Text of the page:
Overall, I think that we as media consumers need to do our part in making sure we check, double check and triple check to see if the news and other media we are consuming is legitimate.

  6. The average level of trust in the news is getting down compared with the data for last year. According to the Digital News Report 2019, less than half (49%) of the participants agree that they trust the news media themselves use. Knight expressed the same finding that citizen trust in media and other democratic institutions is being destabilizing. The main reason is that there are too many fake news and disinformation surrounding our daily life. Media is a tool that different parties want to use. In Italy, the media environment reflects the new balance of power within Italian politics. The issues that are discussed heat on line are related to immigration, government formation, and the relationship between different parties.

    Political struggles and disinformation lead to the result that more and more audiences would love to avoid news actively. They prefer to spend money and time on entertainment rather than the news by the official reports. In Italy, 9% of audiences pay for online news, and 30% of audiences choose to listen to podcasts. The situation of the subscription is much better in the U.S., with 16% audience pay for online news, and 35% listen to podcasts. In both Italy and the U.S., Facebook is the most popular used social media (77% in Italy, 66% in the U.S.). The other popular media platforms are quite similar such as YouTube, Instagram, and WhatsApp. The data of commenting on the news between these two countries are close to each other, with 27% compared to 29%. Although the consumption structure is different, it does not affect the audience’s feedback on the news.

    Due to the process of the cosmopolitan community, the impacts of fake news cans spread from the region to the world. I totally agree with the idea that “Fake news can shift and skew public opinions and divide an entire country” by Horowitz. When a piece of fake news breaks out in a certain place, it may affect the balance of political power and influence the political development trend of the country. No matter what happens to politics in any part of the world, the global political landscape will adjust accordingly, even in the world’s smallest state.

    Personally, I don’t think there’s any fundamental change in the role of the media. The media has always spoken for the interests behind it. In the past, audiences had a high degree of a favorable impression on the media because the network was not so developed before. Audiences have access to less information, and they get opinions usually from one media. Therefore what they know was what they heard. Now there are more voices on the Internet, so people are more skeptical of the press. I think this is generally a good thing. On the one hand, it stimulates the progress of the media. On the other hand, it promotes the audience’s critical thinking.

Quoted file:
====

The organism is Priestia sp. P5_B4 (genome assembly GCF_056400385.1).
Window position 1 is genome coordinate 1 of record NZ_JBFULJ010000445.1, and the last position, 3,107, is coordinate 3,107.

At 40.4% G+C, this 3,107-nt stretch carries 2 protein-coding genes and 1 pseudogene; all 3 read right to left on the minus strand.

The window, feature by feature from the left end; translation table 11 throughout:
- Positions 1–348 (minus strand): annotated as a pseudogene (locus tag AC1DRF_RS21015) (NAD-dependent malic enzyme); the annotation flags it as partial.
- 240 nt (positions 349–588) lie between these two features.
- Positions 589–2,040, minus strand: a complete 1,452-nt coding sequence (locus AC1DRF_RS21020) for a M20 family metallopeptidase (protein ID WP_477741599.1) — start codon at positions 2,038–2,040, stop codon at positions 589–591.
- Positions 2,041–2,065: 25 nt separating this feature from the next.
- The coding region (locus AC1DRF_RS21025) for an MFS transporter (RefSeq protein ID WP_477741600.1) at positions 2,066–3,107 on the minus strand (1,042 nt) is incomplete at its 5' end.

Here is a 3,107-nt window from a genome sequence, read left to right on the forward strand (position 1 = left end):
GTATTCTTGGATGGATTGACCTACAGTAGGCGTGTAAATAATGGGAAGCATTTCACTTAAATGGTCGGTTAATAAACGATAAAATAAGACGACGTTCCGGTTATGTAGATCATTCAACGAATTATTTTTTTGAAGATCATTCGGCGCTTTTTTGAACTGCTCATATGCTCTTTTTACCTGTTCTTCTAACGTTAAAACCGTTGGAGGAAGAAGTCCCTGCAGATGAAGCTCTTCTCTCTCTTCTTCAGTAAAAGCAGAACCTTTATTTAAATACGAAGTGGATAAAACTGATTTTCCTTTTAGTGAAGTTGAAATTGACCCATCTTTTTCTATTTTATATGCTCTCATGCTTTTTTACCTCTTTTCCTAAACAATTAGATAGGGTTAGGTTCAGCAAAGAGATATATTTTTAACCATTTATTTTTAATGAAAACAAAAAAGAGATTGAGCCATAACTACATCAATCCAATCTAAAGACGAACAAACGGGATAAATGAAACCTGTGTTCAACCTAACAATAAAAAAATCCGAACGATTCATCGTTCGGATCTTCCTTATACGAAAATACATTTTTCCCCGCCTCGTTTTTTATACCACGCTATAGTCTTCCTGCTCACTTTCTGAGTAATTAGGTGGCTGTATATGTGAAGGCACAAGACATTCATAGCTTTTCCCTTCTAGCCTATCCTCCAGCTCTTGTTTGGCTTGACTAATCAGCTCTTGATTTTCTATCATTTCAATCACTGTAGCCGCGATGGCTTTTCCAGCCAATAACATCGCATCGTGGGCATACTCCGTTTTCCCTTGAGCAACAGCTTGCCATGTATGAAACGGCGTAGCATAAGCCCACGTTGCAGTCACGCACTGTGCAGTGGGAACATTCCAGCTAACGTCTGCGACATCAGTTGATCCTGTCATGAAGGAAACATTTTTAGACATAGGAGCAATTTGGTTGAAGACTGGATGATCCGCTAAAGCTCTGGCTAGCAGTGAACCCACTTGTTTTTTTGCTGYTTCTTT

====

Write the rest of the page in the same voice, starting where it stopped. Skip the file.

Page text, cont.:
7. The average level of trust in the news is getting down compared with the data for last year. According to the Digital News Report 2019, less than half (49%) of the participants agree that they trust the news media themselves use. Knight expressed the same finding that citizen trust in media and other democratic institutions is being destabilizing. The main reason is that there are too many fake news and disinformation surrounding our daily life. Media is a tool that different parties want to use. In Italy, the media environment reflects the new balance of power within Italian politics. The issues that are discussed heat on line are related to immigration, government formation, and the relationship between different parties.

    Political struggles and disinformation lead to the result that more and more audiences would love to avoid news actively. They prefer to spend money and time on entertainment rather than the news by the official reports. In Italy, 9% of audiences pay for online news, and 30% of audiences choose to listen to podcasts. The situation of the subscription is much better in the U.S., with 16% audience pay for online news, and 35% listen to podcasts. In both Italy and the U.S., Facebook is the most popular used social media (77% in Italy, 66% in the U.S.). The other popular media platforms are quite similar such as YouTube, Instagram, and WhatsApp. The data of commenting on the news between these two countries are close to each other, with 27% compared to 29%. Although the consumption structure is different, it does not affect the audience’s feedback on the news.

    Due to the process of the cosmopolitan community, the impacts of fake news cans spread from the region to the world. I totally agree with the idea that “Fake news can shift and skew public opinions and divide an entire country” by Horowitz. When a piece of fake news breaks out in a certain place, it may affect the balance of political power and influence the political development trend of the country. No matter what happens to politics in any part of the world, the global political landscape will adjust accordingly, even in the world’s smallest state.

    Personally, I don’t think there’s any fundamental change in the role of the media. The media has always spoken for the interests behind it. In the past, audiences had a high degree of a favorable impression on the media because the network was not so developed before. Audiences have access to less information, and they get opinions usually from one media. Therefore what they know was what they heard. Now there are more voices on the Internet, so people are more skeptical of the press. I think this is generally a good thing. On the one hand, it stimulates the progress of the media. On the other hand, it promotes the audience’s critical thinking.